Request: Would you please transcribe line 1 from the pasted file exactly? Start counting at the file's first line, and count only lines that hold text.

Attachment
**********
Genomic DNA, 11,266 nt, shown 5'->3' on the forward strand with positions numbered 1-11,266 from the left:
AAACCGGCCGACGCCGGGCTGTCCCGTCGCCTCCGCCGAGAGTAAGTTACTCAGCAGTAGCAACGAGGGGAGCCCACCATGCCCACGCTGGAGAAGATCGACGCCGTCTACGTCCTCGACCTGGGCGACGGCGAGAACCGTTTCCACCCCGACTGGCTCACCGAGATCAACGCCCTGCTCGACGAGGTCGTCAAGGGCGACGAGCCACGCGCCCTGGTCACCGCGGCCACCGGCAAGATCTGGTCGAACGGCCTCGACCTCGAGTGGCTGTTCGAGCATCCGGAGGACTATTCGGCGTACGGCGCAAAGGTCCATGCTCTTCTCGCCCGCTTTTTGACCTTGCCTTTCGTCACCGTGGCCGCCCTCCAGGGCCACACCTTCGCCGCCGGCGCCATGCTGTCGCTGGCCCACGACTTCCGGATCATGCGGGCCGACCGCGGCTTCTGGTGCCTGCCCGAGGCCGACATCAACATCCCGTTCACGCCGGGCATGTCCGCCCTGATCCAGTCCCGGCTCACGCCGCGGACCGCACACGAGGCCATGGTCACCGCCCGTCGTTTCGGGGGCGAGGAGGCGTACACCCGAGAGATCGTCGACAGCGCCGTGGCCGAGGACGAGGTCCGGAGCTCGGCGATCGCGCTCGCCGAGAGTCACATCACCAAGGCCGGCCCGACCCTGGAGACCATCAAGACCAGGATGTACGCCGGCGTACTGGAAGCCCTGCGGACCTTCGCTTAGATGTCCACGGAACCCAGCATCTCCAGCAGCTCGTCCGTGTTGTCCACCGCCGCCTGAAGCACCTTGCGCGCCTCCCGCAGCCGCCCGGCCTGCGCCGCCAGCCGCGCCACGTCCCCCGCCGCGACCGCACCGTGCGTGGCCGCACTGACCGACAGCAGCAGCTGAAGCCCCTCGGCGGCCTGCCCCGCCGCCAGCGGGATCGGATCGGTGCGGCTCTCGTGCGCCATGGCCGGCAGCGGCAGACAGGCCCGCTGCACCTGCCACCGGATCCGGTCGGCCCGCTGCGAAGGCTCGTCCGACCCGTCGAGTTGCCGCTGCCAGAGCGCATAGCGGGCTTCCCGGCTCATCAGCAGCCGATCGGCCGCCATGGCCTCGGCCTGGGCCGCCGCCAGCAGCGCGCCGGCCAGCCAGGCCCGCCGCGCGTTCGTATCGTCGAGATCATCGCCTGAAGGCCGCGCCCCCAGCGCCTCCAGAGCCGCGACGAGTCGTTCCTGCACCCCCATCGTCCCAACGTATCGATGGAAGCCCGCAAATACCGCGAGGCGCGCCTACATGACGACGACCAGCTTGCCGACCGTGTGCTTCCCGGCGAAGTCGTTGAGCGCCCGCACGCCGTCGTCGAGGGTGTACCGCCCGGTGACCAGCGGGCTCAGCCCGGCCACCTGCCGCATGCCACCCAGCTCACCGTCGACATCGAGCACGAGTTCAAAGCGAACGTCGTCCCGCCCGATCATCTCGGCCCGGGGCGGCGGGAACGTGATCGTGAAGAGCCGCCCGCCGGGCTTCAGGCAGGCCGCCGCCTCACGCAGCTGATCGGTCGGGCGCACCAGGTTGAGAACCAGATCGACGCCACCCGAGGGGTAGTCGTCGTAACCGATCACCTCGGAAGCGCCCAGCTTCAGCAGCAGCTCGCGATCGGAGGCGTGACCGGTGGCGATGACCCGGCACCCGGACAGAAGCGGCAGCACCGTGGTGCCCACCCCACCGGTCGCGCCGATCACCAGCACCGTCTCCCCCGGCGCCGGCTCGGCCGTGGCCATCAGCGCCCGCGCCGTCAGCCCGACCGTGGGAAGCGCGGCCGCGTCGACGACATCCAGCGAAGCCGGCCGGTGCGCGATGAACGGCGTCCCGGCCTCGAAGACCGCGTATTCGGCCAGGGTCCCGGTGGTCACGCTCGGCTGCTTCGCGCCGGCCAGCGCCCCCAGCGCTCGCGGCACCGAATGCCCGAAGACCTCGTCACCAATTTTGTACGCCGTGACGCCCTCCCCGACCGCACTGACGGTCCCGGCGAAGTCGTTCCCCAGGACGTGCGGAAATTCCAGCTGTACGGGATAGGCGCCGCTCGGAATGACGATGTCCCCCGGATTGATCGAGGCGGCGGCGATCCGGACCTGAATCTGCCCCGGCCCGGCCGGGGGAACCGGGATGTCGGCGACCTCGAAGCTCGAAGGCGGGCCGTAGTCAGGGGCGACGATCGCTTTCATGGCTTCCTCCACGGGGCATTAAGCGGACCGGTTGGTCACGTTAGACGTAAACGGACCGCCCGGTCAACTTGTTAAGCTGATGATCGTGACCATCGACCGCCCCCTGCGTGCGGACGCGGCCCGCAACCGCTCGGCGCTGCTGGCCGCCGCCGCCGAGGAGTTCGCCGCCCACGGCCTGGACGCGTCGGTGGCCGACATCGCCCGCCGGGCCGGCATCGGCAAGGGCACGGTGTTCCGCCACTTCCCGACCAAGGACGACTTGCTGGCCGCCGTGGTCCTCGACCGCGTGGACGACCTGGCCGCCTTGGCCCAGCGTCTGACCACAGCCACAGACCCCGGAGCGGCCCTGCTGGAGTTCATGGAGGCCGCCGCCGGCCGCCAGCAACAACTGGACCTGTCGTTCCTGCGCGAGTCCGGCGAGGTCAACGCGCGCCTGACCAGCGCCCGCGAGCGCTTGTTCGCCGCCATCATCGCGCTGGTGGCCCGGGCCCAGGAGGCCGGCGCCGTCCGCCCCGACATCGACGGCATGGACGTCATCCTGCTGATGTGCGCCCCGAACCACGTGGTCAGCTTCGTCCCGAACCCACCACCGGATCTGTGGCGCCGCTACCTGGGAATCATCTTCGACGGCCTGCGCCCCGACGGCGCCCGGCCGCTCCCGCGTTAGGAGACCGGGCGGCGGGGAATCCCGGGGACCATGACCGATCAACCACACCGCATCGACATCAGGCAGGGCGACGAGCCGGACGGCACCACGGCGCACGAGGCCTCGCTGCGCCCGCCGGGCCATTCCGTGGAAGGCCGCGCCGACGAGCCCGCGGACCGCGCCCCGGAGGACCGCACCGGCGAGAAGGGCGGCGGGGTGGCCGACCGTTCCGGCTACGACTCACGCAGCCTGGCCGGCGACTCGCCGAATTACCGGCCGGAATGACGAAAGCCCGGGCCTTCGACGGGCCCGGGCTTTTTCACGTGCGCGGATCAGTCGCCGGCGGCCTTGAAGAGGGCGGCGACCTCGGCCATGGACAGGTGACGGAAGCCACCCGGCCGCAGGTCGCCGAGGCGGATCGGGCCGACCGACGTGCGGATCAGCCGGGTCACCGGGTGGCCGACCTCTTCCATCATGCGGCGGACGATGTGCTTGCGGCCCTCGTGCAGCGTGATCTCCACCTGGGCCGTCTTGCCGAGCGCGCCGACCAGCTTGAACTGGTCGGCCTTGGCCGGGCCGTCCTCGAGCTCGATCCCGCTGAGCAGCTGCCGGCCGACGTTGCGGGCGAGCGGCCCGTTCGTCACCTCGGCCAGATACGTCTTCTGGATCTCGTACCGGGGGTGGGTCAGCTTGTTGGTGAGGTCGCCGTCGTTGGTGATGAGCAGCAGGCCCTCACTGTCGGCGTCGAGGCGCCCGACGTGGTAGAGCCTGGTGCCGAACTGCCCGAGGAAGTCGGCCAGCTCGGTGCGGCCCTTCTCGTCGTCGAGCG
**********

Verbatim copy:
Genomic DNA, 11,266 nt, shown 5'->3' on the forward strand with positions numbered 1-11,266 from the left: